Acute and severe hemolysis can cause an elevation of indirect bilirubin even in scenarios when the hematocrit and red blood cell counts are often low [29]. Direct reacting hyperbilirubinaemia occurs due to impaired hepatic secretion of bilirubin and/or obstruction to bile flow which can either be intrahepatic, extrahepatic or both. Haemolytic disease may also elevate direct bilirubin since a large quantities of the free bilirubin is conjugated [30]. A slight increase in conjugated bilirubin can occur during hemolytic sickle cell disease due to infarction of the liver. Neonates also have increased serum unconjugated bilirubin a condition known as physiologic jaundice which results from immaturity of the liver hence inability to conjugate bilirubin and increased hemolysis of erythrocytes [31].

Total bilirubin (TBL) is a composite of unconjugated (extrahepatic) and conjugated (hepatic) bilirubin. Increased levels of TBL indicates jaundice and can be due to metabolic problems in the liver associated with reduced hepatocyte uptake, impaired bilirubin conjugation, or reduced bilirubin secretion [32]. It may also be elevated in acute or chronic hepatitis, cirrhosis, congenital liver enzyme abnormalities (Dubin-Johnson, Rotor's, Gilbert's, and Crigler-Najjar syndromes), fasting and hepatotoxic drugs. Gilbert’s syndrome is associated with defects in the transport of unconjugated bilirubin in hepatic membrane or decreased hepatic UDP glucuronyltransferase. Crigler- Najjar syndromes are associated with low levels or absence of UDP glucuronyltransferase thus resulting to increasedvserum unconjugated bilirubin levels [32]. During fasting, metabolic products being utilized for the production of energy preferentially conjugated by UDP glucuronyltransferase in liver cells. Bile duct and pancreas carcinomas cause extrahepatic obstruction of bile duct thus leading to increase in conjugated serum bilirubin. Non-Hodgkin’s lymphomas and autoimmune primary biliary cirrhosis may also obstruct bile ducts causing increase in conjugated bilirubin in serum [33].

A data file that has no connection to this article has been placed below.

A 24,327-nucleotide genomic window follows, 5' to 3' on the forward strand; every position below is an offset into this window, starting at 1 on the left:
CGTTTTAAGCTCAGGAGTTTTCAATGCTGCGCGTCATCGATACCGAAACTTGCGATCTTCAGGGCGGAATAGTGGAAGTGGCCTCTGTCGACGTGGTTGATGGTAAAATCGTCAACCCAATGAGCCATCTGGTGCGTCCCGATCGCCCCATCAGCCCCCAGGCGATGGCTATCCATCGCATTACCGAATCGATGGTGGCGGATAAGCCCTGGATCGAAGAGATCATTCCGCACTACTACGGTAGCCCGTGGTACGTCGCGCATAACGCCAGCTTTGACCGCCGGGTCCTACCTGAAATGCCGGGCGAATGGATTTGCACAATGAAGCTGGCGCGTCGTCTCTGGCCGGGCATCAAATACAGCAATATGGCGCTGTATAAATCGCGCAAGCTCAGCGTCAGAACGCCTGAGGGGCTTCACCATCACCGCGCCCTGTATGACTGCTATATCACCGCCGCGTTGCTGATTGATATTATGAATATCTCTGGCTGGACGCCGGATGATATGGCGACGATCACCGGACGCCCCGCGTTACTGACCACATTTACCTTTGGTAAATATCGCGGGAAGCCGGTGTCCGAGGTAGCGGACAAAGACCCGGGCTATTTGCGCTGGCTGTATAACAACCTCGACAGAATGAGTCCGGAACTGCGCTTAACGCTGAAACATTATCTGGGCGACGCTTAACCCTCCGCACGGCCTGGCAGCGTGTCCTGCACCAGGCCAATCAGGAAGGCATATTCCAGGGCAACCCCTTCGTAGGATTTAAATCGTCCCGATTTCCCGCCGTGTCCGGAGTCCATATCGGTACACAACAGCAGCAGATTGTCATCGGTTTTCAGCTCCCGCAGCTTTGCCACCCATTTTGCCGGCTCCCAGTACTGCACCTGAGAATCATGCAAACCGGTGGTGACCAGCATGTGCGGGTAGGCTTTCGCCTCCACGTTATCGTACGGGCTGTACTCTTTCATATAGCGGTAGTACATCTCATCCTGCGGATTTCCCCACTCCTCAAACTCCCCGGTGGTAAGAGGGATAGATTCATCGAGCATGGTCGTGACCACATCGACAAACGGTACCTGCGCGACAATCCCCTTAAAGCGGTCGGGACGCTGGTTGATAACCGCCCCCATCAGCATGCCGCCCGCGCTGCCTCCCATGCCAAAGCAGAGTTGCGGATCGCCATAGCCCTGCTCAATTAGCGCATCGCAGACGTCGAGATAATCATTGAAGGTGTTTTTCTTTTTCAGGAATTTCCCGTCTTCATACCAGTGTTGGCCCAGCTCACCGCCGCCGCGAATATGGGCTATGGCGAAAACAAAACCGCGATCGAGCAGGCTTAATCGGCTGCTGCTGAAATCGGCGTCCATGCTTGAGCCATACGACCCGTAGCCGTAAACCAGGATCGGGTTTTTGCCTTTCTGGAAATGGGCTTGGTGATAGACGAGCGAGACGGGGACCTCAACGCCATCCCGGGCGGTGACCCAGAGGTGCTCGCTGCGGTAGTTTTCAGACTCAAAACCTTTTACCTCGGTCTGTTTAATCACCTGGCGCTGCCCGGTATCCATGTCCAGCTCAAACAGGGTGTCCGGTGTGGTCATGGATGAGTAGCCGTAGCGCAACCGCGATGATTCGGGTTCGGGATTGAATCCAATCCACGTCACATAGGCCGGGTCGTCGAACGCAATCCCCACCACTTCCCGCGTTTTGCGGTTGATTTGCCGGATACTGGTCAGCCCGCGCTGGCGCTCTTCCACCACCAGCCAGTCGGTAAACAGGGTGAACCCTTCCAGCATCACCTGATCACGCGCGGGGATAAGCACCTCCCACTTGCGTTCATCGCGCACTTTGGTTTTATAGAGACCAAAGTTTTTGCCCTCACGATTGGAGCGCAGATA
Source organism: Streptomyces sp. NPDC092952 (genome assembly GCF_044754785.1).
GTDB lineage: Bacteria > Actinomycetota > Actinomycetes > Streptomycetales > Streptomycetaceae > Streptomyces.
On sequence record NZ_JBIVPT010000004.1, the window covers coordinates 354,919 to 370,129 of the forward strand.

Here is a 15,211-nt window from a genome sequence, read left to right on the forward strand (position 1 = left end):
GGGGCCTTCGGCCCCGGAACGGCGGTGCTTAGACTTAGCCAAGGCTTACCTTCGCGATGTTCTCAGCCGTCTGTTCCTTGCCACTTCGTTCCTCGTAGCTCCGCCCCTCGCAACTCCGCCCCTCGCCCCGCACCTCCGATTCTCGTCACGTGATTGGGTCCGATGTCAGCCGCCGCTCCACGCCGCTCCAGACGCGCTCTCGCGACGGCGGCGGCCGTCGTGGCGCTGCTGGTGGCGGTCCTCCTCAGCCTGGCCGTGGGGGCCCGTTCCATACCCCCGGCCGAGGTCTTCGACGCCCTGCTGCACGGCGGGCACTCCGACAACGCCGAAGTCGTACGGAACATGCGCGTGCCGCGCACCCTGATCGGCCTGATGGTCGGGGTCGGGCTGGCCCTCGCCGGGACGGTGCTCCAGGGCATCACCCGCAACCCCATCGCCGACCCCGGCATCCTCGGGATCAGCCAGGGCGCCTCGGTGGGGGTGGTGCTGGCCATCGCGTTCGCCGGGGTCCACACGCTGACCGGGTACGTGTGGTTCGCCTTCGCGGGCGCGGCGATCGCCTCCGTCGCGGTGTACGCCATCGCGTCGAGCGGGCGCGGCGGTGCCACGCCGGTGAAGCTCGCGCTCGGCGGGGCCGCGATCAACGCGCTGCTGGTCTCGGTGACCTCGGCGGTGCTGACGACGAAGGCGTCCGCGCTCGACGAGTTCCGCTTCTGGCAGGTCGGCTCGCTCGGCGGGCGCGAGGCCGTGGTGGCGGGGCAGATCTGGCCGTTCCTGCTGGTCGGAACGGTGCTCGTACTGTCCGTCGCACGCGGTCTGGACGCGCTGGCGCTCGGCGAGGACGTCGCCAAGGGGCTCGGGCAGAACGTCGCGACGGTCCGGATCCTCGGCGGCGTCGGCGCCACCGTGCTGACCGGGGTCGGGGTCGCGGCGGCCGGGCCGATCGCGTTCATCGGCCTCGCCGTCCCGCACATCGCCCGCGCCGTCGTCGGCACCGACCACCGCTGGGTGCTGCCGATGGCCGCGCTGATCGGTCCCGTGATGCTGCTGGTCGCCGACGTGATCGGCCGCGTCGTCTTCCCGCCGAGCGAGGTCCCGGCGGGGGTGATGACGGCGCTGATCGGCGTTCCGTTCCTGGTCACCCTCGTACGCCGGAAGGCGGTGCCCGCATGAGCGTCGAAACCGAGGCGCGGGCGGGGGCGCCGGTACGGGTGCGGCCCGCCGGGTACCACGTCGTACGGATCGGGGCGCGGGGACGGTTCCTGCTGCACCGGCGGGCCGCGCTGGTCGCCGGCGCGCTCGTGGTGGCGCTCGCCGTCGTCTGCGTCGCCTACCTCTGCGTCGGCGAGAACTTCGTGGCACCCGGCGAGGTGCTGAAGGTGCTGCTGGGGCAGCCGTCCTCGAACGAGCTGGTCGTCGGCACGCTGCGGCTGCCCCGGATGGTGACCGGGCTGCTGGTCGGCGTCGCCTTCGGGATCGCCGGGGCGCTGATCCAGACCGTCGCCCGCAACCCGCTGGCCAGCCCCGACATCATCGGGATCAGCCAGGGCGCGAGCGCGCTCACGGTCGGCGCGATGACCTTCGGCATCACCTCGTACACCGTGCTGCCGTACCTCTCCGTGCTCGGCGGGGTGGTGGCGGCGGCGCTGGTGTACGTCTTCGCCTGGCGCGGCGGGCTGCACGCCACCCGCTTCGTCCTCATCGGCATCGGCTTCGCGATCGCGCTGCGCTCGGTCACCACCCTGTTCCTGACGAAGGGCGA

Markers of hepatocellular injury

Somewhat nonâ??specific enzymes